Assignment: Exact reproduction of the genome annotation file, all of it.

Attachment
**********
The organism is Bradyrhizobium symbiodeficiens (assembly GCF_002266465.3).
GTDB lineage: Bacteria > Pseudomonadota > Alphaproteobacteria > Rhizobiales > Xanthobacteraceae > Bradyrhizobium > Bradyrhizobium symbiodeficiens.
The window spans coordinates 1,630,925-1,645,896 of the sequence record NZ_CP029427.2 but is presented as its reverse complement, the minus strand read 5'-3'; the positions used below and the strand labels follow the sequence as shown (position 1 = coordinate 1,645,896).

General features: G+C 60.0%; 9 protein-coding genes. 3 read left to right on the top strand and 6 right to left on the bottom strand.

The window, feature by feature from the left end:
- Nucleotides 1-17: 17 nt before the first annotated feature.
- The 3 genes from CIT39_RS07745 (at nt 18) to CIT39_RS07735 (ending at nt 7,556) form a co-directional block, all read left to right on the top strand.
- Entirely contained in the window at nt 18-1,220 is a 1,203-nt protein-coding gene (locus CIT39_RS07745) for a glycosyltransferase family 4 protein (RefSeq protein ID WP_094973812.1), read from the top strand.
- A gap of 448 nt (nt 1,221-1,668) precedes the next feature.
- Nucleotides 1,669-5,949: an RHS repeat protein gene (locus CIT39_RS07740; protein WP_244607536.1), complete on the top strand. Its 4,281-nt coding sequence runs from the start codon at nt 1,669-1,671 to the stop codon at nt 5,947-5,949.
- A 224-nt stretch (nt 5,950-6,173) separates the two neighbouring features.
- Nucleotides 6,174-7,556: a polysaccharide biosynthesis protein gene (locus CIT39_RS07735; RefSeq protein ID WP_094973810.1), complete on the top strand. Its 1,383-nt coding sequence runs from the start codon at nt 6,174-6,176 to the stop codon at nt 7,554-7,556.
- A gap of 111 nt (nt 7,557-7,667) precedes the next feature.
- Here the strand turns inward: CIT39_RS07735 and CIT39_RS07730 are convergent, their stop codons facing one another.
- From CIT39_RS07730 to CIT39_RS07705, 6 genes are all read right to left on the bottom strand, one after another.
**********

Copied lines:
The organism is Bradyrhizobium symbiodeficiens (assembly GCF_002266465.3).
GTDB lineage: Bacteria > Pseudomonadota > Alphaproteobacteria > Rhizobiales > Xanthobacteraceae > Bradyrhizobium > Bradyrhizobium symbiodeficiens.
The window spans coordinates 1,630,925-1,645,896 of the sequence record NZ_CP029427.2 but is presented as its reverse complement, the minus strand read 5'-3'; the positions used below and the strand labels follow the sequence as shown (position 1 = coordinate 1,645,896).

General features: G+C 60.0%; 9 protein-coding genes. 3 read left to right on the top strand and 6 right to left on the bottom strand.

The window, feature by feature from the left end:
- Nucleotides 1-17: 17 nt before the first annotated feature.
- The 3 genes from CIT39_RS07745 (at nt 18) to CIT39_RS07735 (ending at nt 7,556) form a co-directional block, all read left to right on the top strand.
- Entirely contained in the window at nt 18-1,220 is a 1,203-nt protein-coding gene (locus CIT39_RS07745) for a glycosyltransferase family 4 protein (RefSeq protein ID WP_094973812.1), read from the top strand.
- A gap of 448 nt (nt 1,221-1,668) precedes the next feature.
- Nucleotides 1,669-5,949: an RHS repeat protein gene (locus CIT39_RS07740; protein WP_244607536.1), complete on the top strand. Its 4,281-nt coding sequence runs from the start codon at nt 1,669-1,671 to the stop codon at nt 5,947-5,949.
- A 224-nt stretch (nt 5,950-6,173) separates the two neighbouring features.
- Nucleotides 6,174-7,556: a polysaccharide biosynthesis protein gene (locus CIT39_RS07735; RefSeq protein ID WP_094973810.1), complete on the top strand. Its 1,383-nt coding sequence runs from the start codon at nt 6,174-6,176 to the stop codon at nt 7,554-7,556.
- A gap of 111 nt (nt 7,557-7,667) precedes the next feature.
- Here the strand turns inward: CIT39_RS07735 and CIT39_RS07730 are convergent, their stop codons facing one another.
- From CIT39_RS07730 to CIT39_RS07705, 6 genes are all read right to left on the bottom strand, one after another.